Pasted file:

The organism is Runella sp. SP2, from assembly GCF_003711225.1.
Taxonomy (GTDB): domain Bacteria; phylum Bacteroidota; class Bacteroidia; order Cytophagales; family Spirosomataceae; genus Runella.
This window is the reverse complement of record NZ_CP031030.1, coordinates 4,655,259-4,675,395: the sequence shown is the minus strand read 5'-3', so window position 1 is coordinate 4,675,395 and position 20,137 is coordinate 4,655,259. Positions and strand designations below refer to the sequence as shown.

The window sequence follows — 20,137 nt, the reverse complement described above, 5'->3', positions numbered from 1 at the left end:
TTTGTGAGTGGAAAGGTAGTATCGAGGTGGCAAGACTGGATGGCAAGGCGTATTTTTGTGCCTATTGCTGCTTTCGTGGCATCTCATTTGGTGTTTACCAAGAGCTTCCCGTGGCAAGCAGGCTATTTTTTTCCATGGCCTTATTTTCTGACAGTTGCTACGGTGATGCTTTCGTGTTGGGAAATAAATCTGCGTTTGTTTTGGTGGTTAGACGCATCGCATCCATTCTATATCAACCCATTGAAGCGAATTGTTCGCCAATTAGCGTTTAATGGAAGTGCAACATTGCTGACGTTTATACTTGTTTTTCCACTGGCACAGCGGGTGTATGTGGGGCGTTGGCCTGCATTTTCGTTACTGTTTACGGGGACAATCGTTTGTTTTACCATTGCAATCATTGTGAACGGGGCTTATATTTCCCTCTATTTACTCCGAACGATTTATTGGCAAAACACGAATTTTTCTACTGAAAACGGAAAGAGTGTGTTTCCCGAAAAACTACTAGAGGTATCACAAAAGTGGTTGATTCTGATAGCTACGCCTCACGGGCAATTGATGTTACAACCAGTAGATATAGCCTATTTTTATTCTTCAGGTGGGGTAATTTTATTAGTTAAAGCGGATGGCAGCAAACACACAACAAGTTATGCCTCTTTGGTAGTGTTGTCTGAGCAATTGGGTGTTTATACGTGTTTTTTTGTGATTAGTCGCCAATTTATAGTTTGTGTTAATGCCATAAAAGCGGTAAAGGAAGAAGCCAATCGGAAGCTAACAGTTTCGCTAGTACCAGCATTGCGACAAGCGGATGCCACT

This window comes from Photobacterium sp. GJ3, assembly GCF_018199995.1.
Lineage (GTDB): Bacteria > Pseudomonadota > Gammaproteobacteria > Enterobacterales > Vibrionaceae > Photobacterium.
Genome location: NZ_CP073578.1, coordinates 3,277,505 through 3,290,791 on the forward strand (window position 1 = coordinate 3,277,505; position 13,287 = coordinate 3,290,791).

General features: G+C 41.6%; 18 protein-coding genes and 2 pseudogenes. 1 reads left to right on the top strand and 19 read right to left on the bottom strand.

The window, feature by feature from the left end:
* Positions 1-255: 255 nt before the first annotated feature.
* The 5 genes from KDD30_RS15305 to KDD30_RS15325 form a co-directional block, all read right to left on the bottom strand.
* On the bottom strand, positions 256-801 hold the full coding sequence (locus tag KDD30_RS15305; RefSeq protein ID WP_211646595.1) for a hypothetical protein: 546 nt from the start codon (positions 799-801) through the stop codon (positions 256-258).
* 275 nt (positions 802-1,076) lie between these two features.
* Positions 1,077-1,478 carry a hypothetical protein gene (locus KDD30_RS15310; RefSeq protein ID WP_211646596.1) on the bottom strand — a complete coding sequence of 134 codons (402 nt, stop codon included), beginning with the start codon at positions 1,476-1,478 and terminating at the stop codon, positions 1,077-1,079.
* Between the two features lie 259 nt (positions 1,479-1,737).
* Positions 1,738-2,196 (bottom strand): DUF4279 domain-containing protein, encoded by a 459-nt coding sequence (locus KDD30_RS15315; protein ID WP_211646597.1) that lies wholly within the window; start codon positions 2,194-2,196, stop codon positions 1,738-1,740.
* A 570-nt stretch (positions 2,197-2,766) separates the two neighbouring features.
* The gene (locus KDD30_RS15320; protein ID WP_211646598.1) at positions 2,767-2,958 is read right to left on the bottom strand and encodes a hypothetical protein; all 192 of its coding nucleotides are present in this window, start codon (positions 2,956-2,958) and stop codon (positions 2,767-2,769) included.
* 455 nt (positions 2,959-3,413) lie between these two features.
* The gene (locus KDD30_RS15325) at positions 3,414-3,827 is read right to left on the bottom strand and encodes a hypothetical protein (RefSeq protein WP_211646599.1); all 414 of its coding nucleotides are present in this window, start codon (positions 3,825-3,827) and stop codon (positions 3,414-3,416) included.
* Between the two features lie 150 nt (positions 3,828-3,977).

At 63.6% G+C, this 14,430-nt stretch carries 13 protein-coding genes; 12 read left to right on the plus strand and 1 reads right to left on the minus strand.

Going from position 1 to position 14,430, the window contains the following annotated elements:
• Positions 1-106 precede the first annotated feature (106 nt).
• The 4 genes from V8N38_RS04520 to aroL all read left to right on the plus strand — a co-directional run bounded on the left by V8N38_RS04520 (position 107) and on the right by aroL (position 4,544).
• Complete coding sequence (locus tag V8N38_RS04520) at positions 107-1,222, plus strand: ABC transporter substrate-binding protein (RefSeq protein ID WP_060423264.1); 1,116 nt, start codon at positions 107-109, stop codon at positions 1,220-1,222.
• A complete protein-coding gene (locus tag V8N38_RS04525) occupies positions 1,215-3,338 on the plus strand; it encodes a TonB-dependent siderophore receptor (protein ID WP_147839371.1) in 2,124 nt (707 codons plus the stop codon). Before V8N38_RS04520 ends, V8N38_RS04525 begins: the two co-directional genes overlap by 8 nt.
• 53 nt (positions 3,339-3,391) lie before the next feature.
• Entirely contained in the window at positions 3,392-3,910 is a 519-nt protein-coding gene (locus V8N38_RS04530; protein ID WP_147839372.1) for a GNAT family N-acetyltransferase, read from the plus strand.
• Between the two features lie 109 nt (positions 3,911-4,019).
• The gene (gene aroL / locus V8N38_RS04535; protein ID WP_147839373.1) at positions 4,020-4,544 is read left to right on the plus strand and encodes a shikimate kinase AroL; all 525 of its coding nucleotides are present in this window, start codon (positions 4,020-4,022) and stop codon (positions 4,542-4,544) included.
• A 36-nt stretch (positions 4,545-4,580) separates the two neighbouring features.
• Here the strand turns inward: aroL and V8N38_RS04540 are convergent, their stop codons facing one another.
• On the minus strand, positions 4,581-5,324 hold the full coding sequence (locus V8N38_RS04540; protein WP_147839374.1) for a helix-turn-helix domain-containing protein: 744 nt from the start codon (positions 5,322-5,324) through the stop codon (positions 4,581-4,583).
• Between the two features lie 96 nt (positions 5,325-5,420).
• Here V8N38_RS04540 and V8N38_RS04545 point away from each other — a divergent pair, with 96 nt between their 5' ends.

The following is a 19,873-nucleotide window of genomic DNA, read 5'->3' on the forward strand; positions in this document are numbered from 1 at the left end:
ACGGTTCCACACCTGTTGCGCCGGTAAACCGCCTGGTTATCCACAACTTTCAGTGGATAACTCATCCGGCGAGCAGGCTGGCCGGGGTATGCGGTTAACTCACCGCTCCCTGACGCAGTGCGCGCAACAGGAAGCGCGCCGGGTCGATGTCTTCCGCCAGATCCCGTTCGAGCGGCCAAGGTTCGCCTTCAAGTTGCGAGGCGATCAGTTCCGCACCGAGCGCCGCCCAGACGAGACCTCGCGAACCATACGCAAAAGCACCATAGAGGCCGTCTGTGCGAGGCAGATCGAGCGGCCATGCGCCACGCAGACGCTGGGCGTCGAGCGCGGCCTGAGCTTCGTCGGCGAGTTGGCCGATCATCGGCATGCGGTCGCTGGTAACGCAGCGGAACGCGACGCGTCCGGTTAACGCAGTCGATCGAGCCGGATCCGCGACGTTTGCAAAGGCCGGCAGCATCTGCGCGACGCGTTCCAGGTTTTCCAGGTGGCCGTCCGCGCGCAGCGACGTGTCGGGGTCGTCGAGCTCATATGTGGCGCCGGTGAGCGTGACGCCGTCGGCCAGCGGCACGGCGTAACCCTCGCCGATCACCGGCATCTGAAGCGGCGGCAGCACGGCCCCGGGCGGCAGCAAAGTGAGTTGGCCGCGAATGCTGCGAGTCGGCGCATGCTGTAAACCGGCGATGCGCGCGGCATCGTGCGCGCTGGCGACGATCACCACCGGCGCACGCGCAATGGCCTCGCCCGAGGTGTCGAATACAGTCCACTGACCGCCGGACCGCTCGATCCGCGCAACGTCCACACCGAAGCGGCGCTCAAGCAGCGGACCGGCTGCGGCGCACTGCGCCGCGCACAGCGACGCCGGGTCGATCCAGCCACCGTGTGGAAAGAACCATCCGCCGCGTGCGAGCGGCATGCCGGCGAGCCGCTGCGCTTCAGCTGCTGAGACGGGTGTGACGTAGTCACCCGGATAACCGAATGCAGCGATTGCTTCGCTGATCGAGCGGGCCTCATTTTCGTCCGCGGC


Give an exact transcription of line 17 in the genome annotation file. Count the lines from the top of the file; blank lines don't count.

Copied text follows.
* Positions 1,738-2,196 (bottom strand): DUF4279 domain-containing protein, encoded by a 459-nt coding sequence (locus KDD30_RS15315; protein ID WP_211646597.1) that lies wholly within the window; start codon positions 2,194-2,196, stop codon positions 1,738-1,740.